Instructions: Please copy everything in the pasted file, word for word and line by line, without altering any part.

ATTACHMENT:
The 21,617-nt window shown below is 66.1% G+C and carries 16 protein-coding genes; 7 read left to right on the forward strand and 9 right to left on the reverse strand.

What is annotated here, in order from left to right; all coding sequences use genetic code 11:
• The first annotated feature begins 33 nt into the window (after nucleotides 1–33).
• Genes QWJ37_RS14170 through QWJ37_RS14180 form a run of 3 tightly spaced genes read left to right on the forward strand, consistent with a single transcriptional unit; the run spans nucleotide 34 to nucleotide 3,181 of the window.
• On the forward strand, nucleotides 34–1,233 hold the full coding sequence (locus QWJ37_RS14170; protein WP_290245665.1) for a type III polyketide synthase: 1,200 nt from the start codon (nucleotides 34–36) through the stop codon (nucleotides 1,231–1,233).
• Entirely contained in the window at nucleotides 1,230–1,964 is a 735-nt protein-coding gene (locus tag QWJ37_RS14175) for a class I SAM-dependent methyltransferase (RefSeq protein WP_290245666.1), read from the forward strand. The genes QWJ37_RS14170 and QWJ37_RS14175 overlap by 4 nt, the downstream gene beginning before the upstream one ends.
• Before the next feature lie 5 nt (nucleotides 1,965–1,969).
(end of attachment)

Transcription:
The 21,617-nt window shown below is 66.1% G+C and carries 16 protein-coding genes; 7 read left to right on the forward strand and 9 right to left on the reverse strand.

What is annotated here, in order from left to right; all coding sequences use genetic code 11:
• The first annotated feature begins 33 nt into the window (after nucleotides 1–33).
• Genes QWJ37_RS14170 through QWJ37_RS14180 form a run of 3 tightly spaced genes read left to right on the forward strand, consistent with a single transcriptional unit; the run spans nucleotide 34 to nucleotide 3,181 of the window.
• On the forward strand, nucleotides 34–1,233 hold the full coding sequence (locus QWJ37_RS14170; protein WP_290245665.1) for a type III polyketide synthase: 1,200 nt from the start codon (nucleotides 34–36) through the stop codon (nucleotides 1,231–1,233).
• Entirely contained in the window at nucleotides 1,230–1,964 is a 735-nt protein-coding gene (locus tag QWJ37_RS14175) for a class I SAM-dependent methyltransferase (RefSeq protein WP_290245666.1), read from the forward strand. The genes QWJ37_RS14170 and QWJ37_RS14175 overlap by 4 nt, the downstream gene beginning before the upstream one ends.
• Before the next feature lie 5 nt (nucleotides 1,965–1,969).